Rebecca McNutt
Apr 14, 2015 Rebecca McNutt rated it really liked it
Yondering was a fascinating book, filled with nostalgia and really intense writing. It's definitely worth reading and easily gets interesting within the first few pages.
Steve Statham
Jan 05, 2012 Steve Statham rated it really liked it
Any writer who wants to see how a master constructs tight, well-structured short stories should read this book. L'Amour was best known for his westerns, but these tales were influenced by his years as a merchant sailor traveling the world. He captures the gritty realism and hard times he experienced, and yet the stories are often uplifting. If you want to understand how a guy could sell 100 million books, read a few stories from Yondering and it will make perfect sense.
Short stories are okay, but I had enough by page 121. There were some stories I real liked and I was really enjoying then the story ended. Others that I pushed through and was glad when they ended.

Stories ranged from miners caught in a cave in, battles fought in the mountains and sand to a cruise liner sinking at sea. There were stories of adventure, more of survival and the slowest times in a sailors life: stranded in port.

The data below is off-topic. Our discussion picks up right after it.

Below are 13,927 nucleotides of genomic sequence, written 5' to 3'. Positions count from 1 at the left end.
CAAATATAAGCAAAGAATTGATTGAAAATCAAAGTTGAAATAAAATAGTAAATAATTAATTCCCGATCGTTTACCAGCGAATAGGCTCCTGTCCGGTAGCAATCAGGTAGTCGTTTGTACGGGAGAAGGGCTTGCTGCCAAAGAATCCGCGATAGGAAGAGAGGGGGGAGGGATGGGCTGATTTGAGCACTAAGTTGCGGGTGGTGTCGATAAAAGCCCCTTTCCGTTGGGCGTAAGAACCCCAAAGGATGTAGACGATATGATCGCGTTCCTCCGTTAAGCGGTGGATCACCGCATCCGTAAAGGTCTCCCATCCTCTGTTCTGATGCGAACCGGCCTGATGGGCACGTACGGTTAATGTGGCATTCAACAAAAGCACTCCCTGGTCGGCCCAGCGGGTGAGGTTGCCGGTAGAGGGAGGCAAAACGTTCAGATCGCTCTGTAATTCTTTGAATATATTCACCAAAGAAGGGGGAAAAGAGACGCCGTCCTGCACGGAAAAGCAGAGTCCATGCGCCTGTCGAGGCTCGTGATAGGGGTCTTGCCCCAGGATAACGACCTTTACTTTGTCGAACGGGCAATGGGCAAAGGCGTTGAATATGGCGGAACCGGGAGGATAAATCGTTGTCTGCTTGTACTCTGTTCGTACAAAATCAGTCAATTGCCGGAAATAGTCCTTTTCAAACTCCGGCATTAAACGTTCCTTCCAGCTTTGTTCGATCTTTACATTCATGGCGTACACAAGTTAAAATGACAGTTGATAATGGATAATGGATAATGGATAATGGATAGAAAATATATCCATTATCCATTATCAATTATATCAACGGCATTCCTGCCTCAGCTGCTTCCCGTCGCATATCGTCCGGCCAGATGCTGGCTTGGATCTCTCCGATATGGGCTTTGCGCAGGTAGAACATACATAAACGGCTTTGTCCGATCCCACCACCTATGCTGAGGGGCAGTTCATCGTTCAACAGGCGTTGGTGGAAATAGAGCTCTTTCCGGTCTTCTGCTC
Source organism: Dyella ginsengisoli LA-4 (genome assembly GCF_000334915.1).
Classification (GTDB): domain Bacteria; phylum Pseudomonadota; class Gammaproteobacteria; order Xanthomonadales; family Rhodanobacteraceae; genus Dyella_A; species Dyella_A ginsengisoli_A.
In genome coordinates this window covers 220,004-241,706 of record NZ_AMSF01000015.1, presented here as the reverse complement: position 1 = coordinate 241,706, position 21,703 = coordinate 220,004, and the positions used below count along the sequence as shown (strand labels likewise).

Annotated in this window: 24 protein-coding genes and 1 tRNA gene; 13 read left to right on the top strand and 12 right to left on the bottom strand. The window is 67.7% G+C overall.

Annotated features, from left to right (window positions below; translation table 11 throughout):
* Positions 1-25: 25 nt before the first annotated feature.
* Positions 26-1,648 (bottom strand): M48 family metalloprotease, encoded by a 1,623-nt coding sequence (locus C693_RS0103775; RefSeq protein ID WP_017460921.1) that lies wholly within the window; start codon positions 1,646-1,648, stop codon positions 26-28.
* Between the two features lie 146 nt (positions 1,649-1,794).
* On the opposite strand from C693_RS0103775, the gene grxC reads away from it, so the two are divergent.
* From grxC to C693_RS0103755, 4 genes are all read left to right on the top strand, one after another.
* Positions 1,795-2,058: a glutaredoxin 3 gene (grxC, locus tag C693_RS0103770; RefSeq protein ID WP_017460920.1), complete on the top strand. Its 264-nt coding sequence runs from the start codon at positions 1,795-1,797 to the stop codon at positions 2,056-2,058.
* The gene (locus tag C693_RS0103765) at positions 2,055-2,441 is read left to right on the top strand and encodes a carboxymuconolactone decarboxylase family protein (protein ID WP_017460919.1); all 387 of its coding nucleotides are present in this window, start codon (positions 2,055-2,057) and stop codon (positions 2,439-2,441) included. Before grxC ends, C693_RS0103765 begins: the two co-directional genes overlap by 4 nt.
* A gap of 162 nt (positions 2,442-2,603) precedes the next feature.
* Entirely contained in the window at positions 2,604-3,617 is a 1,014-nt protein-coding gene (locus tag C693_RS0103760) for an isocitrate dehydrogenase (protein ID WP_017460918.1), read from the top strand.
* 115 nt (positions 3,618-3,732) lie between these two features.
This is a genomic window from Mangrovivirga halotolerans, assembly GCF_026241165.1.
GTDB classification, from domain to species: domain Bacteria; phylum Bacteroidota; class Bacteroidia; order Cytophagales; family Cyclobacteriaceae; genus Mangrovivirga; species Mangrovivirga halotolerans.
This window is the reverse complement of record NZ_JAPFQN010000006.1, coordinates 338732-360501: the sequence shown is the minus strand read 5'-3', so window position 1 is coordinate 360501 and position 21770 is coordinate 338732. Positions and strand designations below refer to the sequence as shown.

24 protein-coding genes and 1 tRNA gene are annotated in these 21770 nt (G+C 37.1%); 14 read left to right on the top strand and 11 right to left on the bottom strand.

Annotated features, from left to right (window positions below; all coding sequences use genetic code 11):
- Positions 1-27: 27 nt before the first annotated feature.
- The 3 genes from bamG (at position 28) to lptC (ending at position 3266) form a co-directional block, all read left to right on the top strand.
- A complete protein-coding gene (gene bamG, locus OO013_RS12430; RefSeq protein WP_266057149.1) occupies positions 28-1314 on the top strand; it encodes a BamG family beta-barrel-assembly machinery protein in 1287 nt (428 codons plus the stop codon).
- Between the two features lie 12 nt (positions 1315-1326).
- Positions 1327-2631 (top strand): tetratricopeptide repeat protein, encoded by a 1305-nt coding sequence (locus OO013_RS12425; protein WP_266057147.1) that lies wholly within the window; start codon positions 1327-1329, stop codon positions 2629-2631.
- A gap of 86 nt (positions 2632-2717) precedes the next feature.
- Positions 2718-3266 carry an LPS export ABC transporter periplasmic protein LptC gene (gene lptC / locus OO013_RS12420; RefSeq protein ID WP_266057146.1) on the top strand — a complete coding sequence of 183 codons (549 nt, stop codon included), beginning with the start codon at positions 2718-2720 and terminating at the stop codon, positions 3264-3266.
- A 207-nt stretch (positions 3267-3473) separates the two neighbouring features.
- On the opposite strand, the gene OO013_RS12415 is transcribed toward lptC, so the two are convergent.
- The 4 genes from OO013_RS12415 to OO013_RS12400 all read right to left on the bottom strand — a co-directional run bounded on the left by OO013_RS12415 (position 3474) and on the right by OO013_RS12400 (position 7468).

Stick this book in a desk drawer or glove box and read a story at lunch
An okay anthology, but extremely jarring in the clash the stories have to one another. As well as the fact many really have no resolution. They just seem to end. The book winds up being rather meandering. Some of stories seem to be related to one another in time period and characters, but have little to no connection to one another. It's ultimately a disappointing read for me. This saddens me, as I like this author's work and enjoy reading his books. Even more depressing is that I ended up skim ...more
Laura Verret
A collection of short stories from Louis L’Amour.

The Stories.

Where There’s Fighting. World War II. Four men fighting to impede the progress of the German army in Greece. Only a few bloody hours left to know if any of the four will make it out of their shoddy hole alive…